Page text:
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5 Fun Ways to Celebrate Baisakhi with Kids

By Shiwani PandeyMarch 29, 2023
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Baisakhi 2023, Welcoming the Sikh New Year and Celebrating Crop Harvests

India houses a rich, diverse culture, and the new year celebrations of all ethnic communities are observed with much fun and zeal. Baisakhi (also referred to as Vaisakhi) marks the first day of the Sikh new year and is celebrated with warmth and joy all across the globe. It is celebrated on the 13th of April or the 14th of April as per the English calendar. Celebrating a bountiful harvest of crops is the essence of this festival. Hence, all people of the northwest region of India, mostly the Punjab region, celebrate Vaisakhi irrespective of their faith and culture. 

The celebrations of Baisakhi are mesmerising as the streets of the Punjab region brighten up with colours and joy. Nevertheless, be it in India or any other part of the world, kids are the soul of the Vaisakhi celebrations. So here are five fun ways to celebrate Vaisakhi with kids and unfold the significant history entailing this festival to the precious little ones. 

A Visit to the Gurdwara

The beautifully decorated Golden Temple in Amritsar is a magnificent sight on Vaisakhi. All gurdwaras are decked up with lights and decorations on this day. Hence, to start off the day, take your kids on a visit to the nearest Gurdwara. Most people visit their local Gurdwaras on Vaisakhi to begin the festivities with a morning prayer. Kids are quite fond of visiting Gurdwaras. Be it queuing up for the Kadha Parshad again, right after gulping in a steaming lump of the same, or be it offering the simple religious services, kids are mostly happy at Gurdwaras. So a visit to the gurdwaras on Vaisakhi will set the right tone for introducing the religious significance of this festival to your kids.

Introducing the Story of Panj Piaras

While kids bask in the colours of festivities and frolic on Vaisakhi, they should also imbibe the significance of this festival. This day brings a good opportunity to celebrate the roots of Sikhism and reiterate the story of the Panj Piaras. Guru Gobind Singh laid the foundation of Khalsa on Vaisakhi in 1699. The story tells us that during the celebrations, the great Guru Gobind Singh came out of his tent with a sword and asked if any Sikh would readily sacrifice his life for his faith. Five brave men stepped forward and went into the tent. They came out wearing turbans, unharmed, from the tent. They were the members of the Khalsa as they were baptised by the great Guru. Even today, in many places, five Khalsa lead the processions on Vaisakhi.       

Nagar Kirtans or Street Parades 

People wear colourful new clothes and parade through the streets on Vaisakhi. The special processions in which people sing out the holy hymns from Guru Granth Sahib are called Nagar Kirtans. The term ‘nagar’ stands for a town, while ‘kirtan’ refers to the hymns chanted in the procession. Often, to symbolise the Khalsa brotherhood, five men dress up as the Panj Piaras or the ‘beloved fire’ and carry the holy book of Guru Granth Sahib on a palanquin. Kids can be encouraged to watch and participate in the Nagar Kirtans on Vaisakhi so that they develop a strong sense of belonging to the roots of this festival.

Folk Dances

Coming to the most fun part of the celebrations of Vaisakhi- the folk dances, Gidda, and Bhangra. People from all castes and creeds are welcome to participate in the folk dances as a part of the Vaisakhi celebrations. The joy and anticipation of the new year are expressed through the cheerful dance moves by the farmers and locals of the Punjab region when they celebrate the festival of Vaisakhi. The rhythmic beats of dhols and the hearty folk dances engender a connection among people of and beyond the Sikh and Punjabi communities.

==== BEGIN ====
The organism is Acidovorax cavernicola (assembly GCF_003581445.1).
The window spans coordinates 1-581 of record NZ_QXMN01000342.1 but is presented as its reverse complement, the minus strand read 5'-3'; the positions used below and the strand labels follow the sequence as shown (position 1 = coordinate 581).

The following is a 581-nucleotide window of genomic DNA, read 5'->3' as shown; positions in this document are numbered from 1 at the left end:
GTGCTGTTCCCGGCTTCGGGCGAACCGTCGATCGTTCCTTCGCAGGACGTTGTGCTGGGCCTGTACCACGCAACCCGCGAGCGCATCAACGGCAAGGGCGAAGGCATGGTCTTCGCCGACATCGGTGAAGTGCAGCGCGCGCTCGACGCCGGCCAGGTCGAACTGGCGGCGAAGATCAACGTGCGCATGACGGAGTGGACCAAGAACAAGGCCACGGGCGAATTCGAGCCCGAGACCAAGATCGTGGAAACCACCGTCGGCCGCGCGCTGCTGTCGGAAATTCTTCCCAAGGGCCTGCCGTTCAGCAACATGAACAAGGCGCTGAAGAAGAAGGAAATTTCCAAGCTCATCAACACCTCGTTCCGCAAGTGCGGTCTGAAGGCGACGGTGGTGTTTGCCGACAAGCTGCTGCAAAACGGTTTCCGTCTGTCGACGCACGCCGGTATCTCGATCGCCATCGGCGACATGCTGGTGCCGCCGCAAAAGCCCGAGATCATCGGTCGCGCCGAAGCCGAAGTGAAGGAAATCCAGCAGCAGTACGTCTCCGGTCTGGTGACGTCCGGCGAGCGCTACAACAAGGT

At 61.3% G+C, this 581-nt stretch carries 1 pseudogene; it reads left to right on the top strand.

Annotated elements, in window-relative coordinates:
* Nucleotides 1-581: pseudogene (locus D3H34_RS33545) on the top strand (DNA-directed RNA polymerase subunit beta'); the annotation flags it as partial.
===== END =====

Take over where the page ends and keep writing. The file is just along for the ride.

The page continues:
Participating in Langars

There is an old saying that no soul goes to sleep with an empty stomach in the land of Punjab. The people of this region often offer free food in langars as a tradition on Vaisakhi. The rich and the poor, irrespective of every social binding, are observed to share meals together in the langar. Kids are always a special part of this tradition. On Vaisakhi, allowing our kids to take part in langars and offer free food is highly impactful. It helps to inculcate the right moral values among the children, and a sense of equality reverberates in them. 

Apart from the fun and frolicky celebrations, there is one important fact that kids must be aware of when they celebrate Vaisakhi. 13th of April 1919 marked a day of great loss and mourning for our country. One of the most brutal attacks was ordered by General Dyer on hundreds of innocent people attending a Vaisakhi fair at Jallianwala Bagh, Amritsar, in Punjab. Today, this place houses a gallery, a museum, and memorials of the martyrs who sacrificed their lives for our country.

Kids can be taken to the Jallianwala Bagh Martyrs’ Memorial on Vaisakhi to witness the ‘eternal flame’ lit in the honour of the martyrs. As they embark on a bright new year, the bullet-riddled wall of Jalianwala Bagh will give them a slight idea of the past that India has overcome. This will impart a different aspect of Vaisakhi to kids.

Bonfires, community fairs, and wrestling bouts also mark the festivities of Vaisakhi in some areas. Be it a remote village in Punjab or be it the streets of Vancouver, kids enjoy being a part of the celebrations of this harvest festival no matter wherever they are. The fun ways of celebrating this festival with kids enumerated above are meant to solely instil the true essence of peace, love, and harmony that Vaisakhi signifies. So, let’s ring in this Baisakhi with our kids and let the waves of joy ripple through each day of the coming year.